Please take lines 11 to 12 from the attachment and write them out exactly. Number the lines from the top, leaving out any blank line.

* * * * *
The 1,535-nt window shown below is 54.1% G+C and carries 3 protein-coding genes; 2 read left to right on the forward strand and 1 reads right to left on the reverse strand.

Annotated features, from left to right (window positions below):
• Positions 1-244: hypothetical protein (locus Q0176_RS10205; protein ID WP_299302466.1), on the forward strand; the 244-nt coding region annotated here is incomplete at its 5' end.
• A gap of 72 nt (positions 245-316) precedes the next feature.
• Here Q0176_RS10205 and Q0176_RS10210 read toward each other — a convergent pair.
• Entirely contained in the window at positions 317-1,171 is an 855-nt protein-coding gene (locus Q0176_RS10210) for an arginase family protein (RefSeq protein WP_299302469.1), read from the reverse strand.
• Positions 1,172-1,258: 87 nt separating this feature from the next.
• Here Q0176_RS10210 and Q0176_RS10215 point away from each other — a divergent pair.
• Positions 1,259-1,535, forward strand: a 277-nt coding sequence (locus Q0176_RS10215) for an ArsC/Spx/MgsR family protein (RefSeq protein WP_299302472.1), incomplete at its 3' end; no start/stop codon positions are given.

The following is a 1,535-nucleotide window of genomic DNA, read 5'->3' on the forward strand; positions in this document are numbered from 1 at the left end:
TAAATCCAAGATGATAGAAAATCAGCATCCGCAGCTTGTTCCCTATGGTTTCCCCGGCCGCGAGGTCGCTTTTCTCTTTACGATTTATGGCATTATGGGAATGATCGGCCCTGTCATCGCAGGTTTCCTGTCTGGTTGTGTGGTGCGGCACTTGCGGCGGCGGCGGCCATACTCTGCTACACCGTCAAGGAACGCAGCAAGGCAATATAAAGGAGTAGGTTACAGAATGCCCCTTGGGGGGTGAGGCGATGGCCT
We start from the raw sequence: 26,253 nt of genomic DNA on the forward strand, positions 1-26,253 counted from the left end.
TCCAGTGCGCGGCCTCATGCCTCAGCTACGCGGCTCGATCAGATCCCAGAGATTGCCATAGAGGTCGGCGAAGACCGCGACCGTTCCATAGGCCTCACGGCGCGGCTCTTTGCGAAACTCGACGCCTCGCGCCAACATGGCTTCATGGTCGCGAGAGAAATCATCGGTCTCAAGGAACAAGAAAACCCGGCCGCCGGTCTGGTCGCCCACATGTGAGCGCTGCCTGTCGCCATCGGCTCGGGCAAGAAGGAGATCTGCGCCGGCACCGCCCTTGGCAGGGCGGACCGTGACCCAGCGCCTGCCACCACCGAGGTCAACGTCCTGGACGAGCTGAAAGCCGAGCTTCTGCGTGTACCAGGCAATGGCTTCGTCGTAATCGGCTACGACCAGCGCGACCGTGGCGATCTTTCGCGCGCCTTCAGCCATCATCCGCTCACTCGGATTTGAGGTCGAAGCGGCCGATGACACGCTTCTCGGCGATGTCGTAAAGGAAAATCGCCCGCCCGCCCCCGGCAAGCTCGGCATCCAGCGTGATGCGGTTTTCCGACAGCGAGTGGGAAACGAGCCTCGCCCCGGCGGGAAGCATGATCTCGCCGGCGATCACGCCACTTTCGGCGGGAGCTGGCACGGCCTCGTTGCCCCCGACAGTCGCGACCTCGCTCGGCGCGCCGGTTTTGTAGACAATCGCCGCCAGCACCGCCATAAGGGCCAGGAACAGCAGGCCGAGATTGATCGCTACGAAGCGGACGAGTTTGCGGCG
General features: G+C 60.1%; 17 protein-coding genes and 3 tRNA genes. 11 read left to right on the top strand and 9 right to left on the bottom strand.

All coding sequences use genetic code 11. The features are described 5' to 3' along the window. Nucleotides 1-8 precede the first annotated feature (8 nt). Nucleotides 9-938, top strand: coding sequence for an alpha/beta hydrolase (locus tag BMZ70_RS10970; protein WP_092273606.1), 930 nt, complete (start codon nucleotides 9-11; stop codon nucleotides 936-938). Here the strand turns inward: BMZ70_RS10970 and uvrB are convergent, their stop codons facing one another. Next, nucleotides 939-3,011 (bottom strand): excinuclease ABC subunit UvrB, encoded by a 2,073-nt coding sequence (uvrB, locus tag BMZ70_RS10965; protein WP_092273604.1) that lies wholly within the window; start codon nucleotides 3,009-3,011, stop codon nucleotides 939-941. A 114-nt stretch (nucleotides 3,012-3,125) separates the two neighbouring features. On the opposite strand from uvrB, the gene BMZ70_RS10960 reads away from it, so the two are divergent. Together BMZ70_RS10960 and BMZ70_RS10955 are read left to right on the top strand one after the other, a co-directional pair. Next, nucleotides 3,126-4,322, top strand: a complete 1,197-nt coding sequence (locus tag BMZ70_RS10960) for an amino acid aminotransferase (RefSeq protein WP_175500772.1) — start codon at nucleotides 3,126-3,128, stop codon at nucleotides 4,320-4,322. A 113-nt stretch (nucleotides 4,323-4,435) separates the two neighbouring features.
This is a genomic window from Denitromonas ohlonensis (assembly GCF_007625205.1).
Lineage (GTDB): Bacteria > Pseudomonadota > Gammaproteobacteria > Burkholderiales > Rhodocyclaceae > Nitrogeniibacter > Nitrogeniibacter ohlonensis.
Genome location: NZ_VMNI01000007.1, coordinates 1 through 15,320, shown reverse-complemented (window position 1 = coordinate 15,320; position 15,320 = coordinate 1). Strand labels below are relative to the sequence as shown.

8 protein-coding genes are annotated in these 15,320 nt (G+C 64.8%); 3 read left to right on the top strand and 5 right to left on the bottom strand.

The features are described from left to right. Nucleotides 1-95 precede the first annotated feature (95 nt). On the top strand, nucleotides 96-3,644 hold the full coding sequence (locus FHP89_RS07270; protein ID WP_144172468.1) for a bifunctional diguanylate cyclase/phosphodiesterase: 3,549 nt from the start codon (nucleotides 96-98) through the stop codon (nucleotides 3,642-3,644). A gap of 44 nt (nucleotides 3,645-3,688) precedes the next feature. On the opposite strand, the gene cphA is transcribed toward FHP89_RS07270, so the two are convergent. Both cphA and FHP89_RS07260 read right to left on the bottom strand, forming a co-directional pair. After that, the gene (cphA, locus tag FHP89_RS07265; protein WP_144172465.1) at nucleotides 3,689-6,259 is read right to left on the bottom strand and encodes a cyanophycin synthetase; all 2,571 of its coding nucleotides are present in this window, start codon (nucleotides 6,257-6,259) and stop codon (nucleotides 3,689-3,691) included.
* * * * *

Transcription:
TAAATCCAAGATGATAGAAAATCAGCATCCGCAGCTTGTTCCCTATGGTTTCCCCGGCCGCGAGGTCGCTTTTCTCTTTACGATTTATGGCATTATGGGAATGATCGGCCCTGTCATCGCAGGTTTCCTGTCTGGTTGTGTGGTGCGGCACTTGCGGCGGCGGCGGCCATACTCTGCTACACCGTCAAGGAACGCAGCAAGGCAATATAAAGGAGTAGGTTACAGAATGCCCCTTGGGGGGTGAGGCGATGGCCT
We start from the raw sequence: 26,253 nt of genomic DNA on the forward strand, positions 1-26,253 counted from the left end.